Dreamers Sue Trump for Eliminating DACA

“American democracy rests on fundamental principles of fairness and equality. Our system of justice does not punish people for things that they did not do or that they could not control. And we expect our government to abide by its commitments. In its rescission of the Deferred Action for Childhood Arrivals (“DACA”) program, and its draconian immigration enforcement efforts, the federal government has abandoned these fundamental principles.” Complaint ¶ 1

In Casa de Maryland v. Trump we are holding the federal government to their promise to more 800,000 Dreamers—immigrants who came to the United States as children, grew up here, went to school here, created businesses and families and served in our military—and who trusted the government when they came out of the shadows and applied for DACA. We filed the lawsuit in October on behalf of a national coalition of organizations and with a stellar legal team that includes Arnold & Porter, Kaye Scholer LLP, Willkie Farr & Gallagher LLP and the Civil Rights Clinic of the Howard University School of Law.

We are also privileged in this action to represent Dreamers Angel Aguiluz, Luis Aguilar, Estefany Rodriguez, Annabelle Martinez Herra, Heymi Elvir Maldonado, Maricruz Abarca, Nathaly Uribe Robledo, Eliseo Mages, Jeus Eusebio Perez, Josue Aguiluz, Missael Garcia, Jose Aguiluz, and Brenda Moreno Martinez.

Here are some of their stories.



27 year-old Missael Garcia, who goes by the name Misa, became a father the day before the DACA renewal application deadline. The next morning the community organizer was leading chants of “Si, se puede” with a group of Dreamers placing hope in our lawsuit against the federal government. “My baby was literally born yesterday, so I am a new dad you know, joining the club of daddies,” he said. “I think that being stable in this country with legal status is going to help me a lot to support my child now and I feel more determined to fight for her, fight for myself, for my situation and not just for mine, but for everybody in general.”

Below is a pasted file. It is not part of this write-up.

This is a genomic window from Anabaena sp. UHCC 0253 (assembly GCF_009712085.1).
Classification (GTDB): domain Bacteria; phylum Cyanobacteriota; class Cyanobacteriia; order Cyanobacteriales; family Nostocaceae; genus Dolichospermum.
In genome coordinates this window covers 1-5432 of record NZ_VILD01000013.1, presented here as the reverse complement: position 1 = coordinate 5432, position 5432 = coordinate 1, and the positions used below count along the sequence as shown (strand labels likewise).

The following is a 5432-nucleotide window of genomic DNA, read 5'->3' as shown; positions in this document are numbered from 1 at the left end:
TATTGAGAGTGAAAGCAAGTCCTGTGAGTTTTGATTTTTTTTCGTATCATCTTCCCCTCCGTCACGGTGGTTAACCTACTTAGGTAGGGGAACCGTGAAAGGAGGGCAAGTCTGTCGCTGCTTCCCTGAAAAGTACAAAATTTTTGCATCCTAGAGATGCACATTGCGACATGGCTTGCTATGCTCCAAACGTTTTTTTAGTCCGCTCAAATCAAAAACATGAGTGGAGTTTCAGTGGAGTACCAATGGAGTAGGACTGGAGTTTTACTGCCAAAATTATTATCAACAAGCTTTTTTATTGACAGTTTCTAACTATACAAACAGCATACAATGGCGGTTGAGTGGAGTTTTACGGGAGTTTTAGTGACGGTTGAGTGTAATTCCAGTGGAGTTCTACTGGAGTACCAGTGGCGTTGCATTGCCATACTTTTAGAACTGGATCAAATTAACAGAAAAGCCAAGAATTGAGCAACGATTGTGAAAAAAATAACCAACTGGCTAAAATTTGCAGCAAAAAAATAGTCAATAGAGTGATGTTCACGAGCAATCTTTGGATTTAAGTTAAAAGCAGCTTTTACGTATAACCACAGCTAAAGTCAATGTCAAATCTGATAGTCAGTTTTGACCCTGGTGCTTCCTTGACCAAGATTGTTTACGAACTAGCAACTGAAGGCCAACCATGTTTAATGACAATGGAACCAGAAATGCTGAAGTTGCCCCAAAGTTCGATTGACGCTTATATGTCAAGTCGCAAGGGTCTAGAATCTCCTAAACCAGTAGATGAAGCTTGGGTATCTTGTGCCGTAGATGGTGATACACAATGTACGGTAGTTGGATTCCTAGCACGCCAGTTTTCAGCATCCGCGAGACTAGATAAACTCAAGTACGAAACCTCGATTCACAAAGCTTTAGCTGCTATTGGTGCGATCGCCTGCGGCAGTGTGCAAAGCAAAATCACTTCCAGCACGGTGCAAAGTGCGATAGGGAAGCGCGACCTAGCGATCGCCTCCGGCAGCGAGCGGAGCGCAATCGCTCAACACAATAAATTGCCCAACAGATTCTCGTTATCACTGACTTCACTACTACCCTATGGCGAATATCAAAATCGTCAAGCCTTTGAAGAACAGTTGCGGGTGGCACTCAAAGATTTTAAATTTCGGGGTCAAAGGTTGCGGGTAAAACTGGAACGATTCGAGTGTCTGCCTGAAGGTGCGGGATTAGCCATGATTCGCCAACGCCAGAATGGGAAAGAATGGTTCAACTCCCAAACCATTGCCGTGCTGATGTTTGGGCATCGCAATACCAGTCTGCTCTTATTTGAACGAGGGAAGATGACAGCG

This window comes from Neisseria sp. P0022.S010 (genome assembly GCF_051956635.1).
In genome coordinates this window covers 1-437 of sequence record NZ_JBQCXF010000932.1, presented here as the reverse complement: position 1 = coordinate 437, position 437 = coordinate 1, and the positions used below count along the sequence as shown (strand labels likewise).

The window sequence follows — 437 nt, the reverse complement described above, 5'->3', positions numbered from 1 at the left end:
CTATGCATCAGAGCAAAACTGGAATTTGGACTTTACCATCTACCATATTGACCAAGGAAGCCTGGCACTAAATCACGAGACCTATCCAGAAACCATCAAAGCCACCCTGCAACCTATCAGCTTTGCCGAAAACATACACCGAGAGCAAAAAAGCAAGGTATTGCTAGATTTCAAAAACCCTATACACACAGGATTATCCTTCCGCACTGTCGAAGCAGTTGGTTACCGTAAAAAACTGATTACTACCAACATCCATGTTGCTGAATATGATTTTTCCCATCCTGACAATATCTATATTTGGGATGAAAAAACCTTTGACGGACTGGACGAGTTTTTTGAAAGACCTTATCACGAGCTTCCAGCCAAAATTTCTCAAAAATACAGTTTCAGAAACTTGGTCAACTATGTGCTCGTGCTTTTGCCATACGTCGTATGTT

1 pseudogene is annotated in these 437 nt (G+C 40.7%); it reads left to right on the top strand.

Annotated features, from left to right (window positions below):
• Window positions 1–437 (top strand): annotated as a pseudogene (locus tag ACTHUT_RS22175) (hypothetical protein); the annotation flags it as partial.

When Misa was 12 years old he was brought to the United States from Mexico by his parents, who were seeking a better life. He’s a high school valedictorian, mentor to middle school students, and works in the restaurant business. Misa lives in Maryland with his family.

Misa’s DACA and work authorization expired in August 2017. Due to the DACA rescission, he is unable to renew his status and will be unable to provide for his young family or to complete the purchase of a house. He is also concerned that he will be deported to Mexico, where he has no connections.



Maricruz Abarca owns several small businesses in Maryland, is in school to be a legal assistant, and dreams of becoming a lawyer. She’s also a mom to three children, all U.S. citizens. After she received DACA, she recalled the moment she got her GED: “I cried. I saw my husband, my mother, my kids running towards me and I got this diploma in my hand and that shows them that yes, you can do anything you want and now we want to get this opportunity. We need DACA.”

Maricruz’s mother brought Maricruz to the United States when she was 15 years old to reunite their family.

Now 29 years old, Maricruz is scared that losing DACA would not only threaten her businesses and dash her dreams of a legal career, but could mean separation from her children and family and deportation to Mexico, where she has no connections.



“Even though I am on a walker now, I will walk again,” said Estefany Rodriguez to a crowd of reporters, advocates, and fellow Dreamers in October, on the deadline for the last DACA renewal applications to be received by immigration.

Estafany was brought to the United States from Bolivia when she was 3 years old. Now 20, she was diagnosed with brain cancer two years ago. She still is a student at Montgomery College in Maryland. Estafany’s determination and optimism is an example for every American. And yet, she worries that she will be unable to renew her DACA once it expires, endangering her health and education.


Copyright © 2008-2018 Washington Lawyers' Committee